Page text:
Art Is Not Happening While Life Makes Other Plans


Deconstructing Frank Lloyd Wright
18 x 24 acrylic, © 2016


A month ago, I was on my way to a September art show in San Diego.  I was on an art high – making plans, painting, designing a post card and all those ancillary tasks that come, happily, with showing one’s work.

Then life walked in the door and said, “Hold on there, honey.”

The month unfolded with nonstop health issues that I never expected.  Nothing life threatening, but painful and, at least temporarily, debilitating.  So instead of continuing my happy work getting ready for the show, I’ve had to do a lot of other things that have been a lot less joyous.  And the show has been postponed until October.

There are lessons from everything in life and, as I try to see the bright side of this one, I know that this extra month is giving me time to rethink what I’m putting in the show, to rethink the titles I’ve been coming up with, and well – to rethink the whole matter of my late-in-life art career.  I’m stretching a point to call it a “career,” of course, but since I’ve had to give up ice cream, I’m holding on to anything that gives me the smallest pleasure.  Indulge me.

Last night during one of my middle-of-the-night sleepless in San Diego moments, I read an article in Forbes Magazine of all places about the ability of art and artists to teach marketing people a few new tricks.  The things that struck me most in the article were the reminders that (a) creativity is about emotion and connection, (b) citations (aka stealing) are part of it – jazz musicians know this and “quote” each other endlessly, (c) paradox, contradiction and deconstruction are part of all new and interesting art.

There’s more – see the link below.

But for me, the bottom line of the message is to have more fun and get back to the “what the hell” attitude that’s informed much of my life.  I’m already thinking of the new titles for the pieces which will, I can assure you, not be “Untitled” or “Study in Yellow No.  5.”

I’ll be conferring instead with the late Lewis Thomas who once said that people are not binary things.  We are not limited to “Yes or no.”  We have “Yes, no, maybe and what the hell, let’s give it a try.”

Thank you, Lewis.  And thank you, Forbes.




Life on the Edge(s)


I’ve been working on edges this week.

In Walt Disney’s version of Alice in Wonderland, there’s a musical number, “Painting the Roses Red,” in which the minions of the Queen of Hearts are tasked with doing just that – painting the white roses red.

I’ve been humming that tune all week, adding my own words, “Painting the edges black.”  And doing just that to the pieces I’m preparing for the art show.  I’ve chosen not to frame the pieces, but finishing is required.  Hence, painting the edges black.  It’s not the same as working on a new piece, but there’s a nice Zen feel to it, the steady and slower work of carefully dipping my brush in the black paint, carefully applying that paint to the edge and nothing more.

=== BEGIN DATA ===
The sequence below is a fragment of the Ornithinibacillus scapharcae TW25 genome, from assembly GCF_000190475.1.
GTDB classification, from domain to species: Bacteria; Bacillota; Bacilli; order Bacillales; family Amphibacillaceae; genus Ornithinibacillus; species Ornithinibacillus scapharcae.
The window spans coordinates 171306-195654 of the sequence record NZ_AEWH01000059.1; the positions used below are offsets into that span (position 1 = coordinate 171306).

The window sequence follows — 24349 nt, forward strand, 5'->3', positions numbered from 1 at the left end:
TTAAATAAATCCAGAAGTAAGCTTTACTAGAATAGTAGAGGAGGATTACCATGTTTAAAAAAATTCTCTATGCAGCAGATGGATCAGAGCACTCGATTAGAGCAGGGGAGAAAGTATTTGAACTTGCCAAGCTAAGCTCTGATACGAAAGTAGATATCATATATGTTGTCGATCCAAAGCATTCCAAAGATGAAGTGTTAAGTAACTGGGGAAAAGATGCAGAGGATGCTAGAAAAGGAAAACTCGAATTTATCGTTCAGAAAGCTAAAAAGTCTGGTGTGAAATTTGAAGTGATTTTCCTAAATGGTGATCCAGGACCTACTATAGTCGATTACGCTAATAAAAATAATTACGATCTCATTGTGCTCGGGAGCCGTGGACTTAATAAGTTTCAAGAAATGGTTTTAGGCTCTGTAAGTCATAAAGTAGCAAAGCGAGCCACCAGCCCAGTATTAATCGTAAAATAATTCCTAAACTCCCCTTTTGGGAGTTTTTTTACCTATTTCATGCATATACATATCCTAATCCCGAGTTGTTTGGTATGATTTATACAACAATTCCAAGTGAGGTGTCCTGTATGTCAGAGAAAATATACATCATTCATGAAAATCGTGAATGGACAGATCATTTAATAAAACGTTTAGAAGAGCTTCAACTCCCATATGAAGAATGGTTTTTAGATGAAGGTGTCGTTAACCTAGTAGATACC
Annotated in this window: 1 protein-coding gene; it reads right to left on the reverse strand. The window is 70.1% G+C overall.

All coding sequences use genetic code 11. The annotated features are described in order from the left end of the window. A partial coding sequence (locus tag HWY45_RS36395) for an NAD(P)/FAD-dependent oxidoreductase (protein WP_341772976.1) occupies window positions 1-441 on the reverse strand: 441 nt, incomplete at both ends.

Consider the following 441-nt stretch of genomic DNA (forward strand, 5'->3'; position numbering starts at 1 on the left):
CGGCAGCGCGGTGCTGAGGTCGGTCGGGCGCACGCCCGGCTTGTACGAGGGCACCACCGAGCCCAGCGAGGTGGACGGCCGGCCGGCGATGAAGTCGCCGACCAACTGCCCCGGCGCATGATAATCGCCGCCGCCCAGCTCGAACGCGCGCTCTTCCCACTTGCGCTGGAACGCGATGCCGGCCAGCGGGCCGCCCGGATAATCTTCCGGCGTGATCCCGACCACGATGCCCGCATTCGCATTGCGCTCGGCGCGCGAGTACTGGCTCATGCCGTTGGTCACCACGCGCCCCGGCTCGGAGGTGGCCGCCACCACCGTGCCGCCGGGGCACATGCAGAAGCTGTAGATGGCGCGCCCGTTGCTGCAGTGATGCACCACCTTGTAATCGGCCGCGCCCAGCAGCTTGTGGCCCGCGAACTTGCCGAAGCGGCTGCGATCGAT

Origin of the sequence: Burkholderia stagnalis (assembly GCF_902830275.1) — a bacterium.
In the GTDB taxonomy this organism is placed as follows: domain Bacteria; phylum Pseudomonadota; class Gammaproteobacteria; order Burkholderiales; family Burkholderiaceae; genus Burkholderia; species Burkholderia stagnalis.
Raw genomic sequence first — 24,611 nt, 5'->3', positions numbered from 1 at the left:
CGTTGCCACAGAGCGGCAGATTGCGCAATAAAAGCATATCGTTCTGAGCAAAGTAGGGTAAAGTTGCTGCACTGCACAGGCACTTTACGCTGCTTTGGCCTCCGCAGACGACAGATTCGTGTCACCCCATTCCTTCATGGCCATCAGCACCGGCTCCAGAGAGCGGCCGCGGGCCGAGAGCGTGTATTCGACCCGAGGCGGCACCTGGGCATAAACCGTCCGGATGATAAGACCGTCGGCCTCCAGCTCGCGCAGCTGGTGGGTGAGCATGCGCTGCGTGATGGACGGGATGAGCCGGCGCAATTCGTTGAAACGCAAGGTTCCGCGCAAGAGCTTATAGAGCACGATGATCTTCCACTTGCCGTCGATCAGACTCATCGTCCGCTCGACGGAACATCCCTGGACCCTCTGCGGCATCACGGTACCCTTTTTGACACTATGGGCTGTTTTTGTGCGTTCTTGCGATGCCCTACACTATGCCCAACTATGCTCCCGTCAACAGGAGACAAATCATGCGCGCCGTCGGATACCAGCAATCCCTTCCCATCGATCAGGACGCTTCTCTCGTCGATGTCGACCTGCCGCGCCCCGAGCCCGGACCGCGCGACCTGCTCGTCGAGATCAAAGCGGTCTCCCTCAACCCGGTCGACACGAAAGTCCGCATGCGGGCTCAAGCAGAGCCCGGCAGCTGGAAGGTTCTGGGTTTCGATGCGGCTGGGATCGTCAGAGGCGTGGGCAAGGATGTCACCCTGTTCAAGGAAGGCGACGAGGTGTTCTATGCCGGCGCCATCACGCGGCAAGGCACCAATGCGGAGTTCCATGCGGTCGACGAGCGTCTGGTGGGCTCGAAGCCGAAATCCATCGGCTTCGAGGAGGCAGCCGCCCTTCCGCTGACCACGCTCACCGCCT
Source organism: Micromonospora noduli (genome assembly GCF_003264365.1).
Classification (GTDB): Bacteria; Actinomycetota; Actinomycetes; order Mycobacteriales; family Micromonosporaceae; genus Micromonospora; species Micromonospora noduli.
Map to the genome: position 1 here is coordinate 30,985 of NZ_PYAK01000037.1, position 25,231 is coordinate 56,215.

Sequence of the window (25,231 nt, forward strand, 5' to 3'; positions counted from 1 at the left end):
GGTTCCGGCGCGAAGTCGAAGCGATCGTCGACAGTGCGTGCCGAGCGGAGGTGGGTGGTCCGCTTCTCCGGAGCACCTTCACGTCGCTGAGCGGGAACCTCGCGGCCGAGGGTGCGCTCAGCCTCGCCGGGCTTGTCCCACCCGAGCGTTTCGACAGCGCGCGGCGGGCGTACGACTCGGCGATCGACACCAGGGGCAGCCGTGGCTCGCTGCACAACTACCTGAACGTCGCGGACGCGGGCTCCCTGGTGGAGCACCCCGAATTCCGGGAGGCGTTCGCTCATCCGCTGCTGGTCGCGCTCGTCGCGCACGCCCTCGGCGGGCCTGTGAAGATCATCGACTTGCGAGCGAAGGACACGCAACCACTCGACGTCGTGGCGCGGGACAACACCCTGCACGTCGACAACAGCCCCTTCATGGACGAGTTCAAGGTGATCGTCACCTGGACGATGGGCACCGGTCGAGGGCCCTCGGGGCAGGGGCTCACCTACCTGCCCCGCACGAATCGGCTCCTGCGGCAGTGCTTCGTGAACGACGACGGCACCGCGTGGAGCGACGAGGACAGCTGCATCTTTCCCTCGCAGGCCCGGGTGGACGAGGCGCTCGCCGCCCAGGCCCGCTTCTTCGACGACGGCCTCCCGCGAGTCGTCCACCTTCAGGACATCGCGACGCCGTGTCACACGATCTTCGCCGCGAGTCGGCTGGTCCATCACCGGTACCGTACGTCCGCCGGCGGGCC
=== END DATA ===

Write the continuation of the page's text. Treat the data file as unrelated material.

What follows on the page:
While I work, my mind is on edges.  All kinds of edges.

A friend from New England once visited me in the wide wide West and was physically uncomfortable because it was “too big.”  He needed edges.  Edges. Definition. Boundaries.

In their wonderful book Art and Fear – my constant companion in the art-making world – author/artists David Bayles and Ted Orland speak of edges in a chapter titled “Metaphor.”

  “Sooner or later…every visual artist notices the relationship of the line to the picture’s edge. Before that moment the relationship does not exist; afterwards it’s impossible to imagine it not existing. And from that moment on every new line talks back and forth with the picture’s edge. People who have not yet made this small leap do not see the same picture as those who have — in fact, conceptually speaking, they do not even live in the same world.  Your work is the source for an uncountably large number of such relationships. And these relationships, in turn, are a primary source of the richness and complexity of your art.”

After I re-read that passage, I took another look at my paintings and – lo! – Bayles and Orland are quite right.  I saw something different about the work I’ve been doing.  I understand something different about the work I’ve been doing – and about myself as an artist.

Writers know that there’s often something in their work that they didn’t “intend,” but it’s there all the same and readers will sometimes remark on it.  It’s like a light going on for the writer.

It’s a great thing to begin to understand one’s own work.

The black edges still have to be done, but it’s the edges on the faces of the canvas that matter to me.    And I’m pretty sure I understand why.